Getting Hired, the weekly job search advice newspaper column, was written by Marvin Walberg and was published nationally in newspapers and websites by The Scripps Howard News Service from 1991 -- 2013. Marvin Walberg has a lifetime of sales experience and has concentrated on the job search process for over 20 years.
Job Search Facts You Need To Know
by Robin Ryan Author of "60 Seconds & You're Hired"
Job hunting is a slow process. A lot of frustration and time and employers seem to move at a snail's pace when you are searching for that next career move. Here are eight key JOB SEARCH FACTS you likely don't know but should.
- US Dept. of Labor states that 63% of new jobs are secured by using networking.
- There were 4.6 million job openings as of July 1 2014. Approximately 80% of available jobs are never advertised.
- The average number of people who apply for any given job: 118.
- Length of time for people over age 45 to land a new job is over 6 months.
- Many companies use talent-management software to screen resumes, weeding out over 50% of applications before any individual ever looks at a resume or cover letter.
- On average, a job interview last 40 minutes.
- LinkedIn's research states that 48% of people apply for jobs using their phones.
- In the U.S., 42% of professionals are uncomfortable negotiating salary. By not negotiating, an individual stands to lose more than $500,000 by the time they reach 60.
Why are these facts so useful and important?
#1 Learn the process. About 80% of the jobs lie in the hidden job market. Knowing how to uncover them and apply effectively is important. Networking is the most successful technique yet most people do it poorly if at all. Read books or take a class to learn what works in today's job market.
#2. Target Your Resume. You'll cut down your search time if you know the job title you seek and can articulate that to friends (for networking) as well as employers. Be sure your resume is no more than 2 pages. Focus it on stressing you major accomplishments and the results you've delivered. Do not fill the page with boring job descriptions no one will read.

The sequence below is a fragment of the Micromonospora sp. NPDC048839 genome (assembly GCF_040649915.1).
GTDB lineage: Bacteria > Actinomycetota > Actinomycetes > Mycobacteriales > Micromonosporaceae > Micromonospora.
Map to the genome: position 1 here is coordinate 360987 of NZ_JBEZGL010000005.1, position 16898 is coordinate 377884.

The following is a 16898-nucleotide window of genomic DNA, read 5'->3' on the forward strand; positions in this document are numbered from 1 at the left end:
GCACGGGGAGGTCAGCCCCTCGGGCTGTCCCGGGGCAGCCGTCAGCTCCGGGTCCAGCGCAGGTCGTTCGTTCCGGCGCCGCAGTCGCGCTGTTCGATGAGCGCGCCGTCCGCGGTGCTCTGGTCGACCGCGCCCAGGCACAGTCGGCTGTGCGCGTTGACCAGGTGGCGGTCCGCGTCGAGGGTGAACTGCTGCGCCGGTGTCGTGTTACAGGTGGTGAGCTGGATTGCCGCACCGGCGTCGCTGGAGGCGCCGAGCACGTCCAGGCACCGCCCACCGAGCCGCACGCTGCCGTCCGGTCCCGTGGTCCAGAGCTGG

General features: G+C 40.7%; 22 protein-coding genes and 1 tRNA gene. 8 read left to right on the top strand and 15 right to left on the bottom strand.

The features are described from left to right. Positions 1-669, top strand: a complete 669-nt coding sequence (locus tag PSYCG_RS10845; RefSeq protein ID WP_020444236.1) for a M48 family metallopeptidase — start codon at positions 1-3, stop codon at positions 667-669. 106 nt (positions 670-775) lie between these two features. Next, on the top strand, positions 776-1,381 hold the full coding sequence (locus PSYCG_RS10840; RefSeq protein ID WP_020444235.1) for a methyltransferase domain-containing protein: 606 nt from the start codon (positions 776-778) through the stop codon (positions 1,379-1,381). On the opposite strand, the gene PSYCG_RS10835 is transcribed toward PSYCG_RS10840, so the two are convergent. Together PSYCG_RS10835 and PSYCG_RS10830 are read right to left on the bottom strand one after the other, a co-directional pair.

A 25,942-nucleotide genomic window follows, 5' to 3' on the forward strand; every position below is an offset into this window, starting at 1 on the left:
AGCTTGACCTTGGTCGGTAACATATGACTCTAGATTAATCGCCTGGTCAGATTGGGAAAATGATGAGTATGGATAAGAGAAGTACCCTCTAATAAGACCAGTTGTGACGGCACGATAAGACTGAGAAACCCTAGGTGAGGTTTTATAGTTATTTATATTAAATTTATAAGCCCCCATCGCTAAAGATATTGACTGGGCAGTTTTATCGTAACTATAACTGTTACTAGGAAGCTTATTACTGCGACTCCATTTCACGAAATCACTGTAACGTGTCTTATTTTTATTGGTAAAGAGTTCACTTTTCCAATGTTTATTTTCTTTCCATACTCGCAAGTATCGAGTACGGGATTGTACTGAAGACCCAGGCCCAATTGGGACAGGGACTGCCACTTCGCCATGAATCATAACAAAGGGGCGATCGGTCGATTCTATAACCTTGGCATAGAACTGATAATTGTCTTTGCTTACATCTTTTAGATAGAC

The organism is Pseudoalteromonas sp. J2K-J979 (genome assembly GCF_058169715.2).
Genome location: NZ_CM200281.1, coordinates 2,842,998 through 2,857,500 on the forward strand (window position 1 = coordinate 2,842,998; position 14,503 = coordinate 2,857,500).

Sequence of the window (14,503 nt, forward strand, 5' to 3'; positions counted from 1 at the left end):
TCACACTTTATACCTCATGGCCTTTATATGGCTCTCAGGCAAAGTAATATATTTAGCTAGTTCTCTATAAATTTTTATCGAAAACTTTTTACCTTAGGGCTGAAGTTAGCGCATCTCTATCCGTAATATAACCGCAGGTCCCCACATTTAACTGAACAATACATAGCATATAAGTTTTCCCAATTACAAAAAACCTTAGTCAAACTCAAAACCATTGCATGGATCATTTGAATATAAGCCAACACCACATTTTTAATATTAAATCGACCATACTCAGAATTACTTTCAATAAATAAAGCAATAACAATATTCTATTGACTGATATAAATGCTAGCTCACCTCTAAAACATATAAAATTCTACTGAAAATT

#3. Be ready with your 60 Seconds Sell. Interviews are a stressful time for the hiring manager. They don't want to make a mistake and hire the wrong candidate. So prepare your 60 Second Sell (outlined in the book 60 Seconds & You're Hired). This is your verbal business card that concisely summarizes your 5 top selling points on why you can do the job. It's the ideal way to begin an interview and the perfect answer to the opening question, "Tell me about yourself."
#4. Negotiate Your New Job's Salary! Most employers today start a job offer by beginning with a lower salary than that employer is willing to pay. By asking for more you can be reward with more dollars in that next pay check. Being afraid, insecure or just not knowing are expensive problems you can easily solve. Reiterate the value you bring noting your key experience and skills. Listen to my Salary Negotiations Strategies CD so you don't get cheated out of any money you could be earning by asking correctly.
© 2014 Robin Ryan all rights reserved.
Robin Ryan is America's leading career authority. She's appeared on 1500 TV & radio shows including Oprah, Dr Phil, Cnn, ABC News and NPR. Robin has a career counseling practice working with works with individual clients across the US helping them land better jobs. For more career help visit: www.RobinRyan.com
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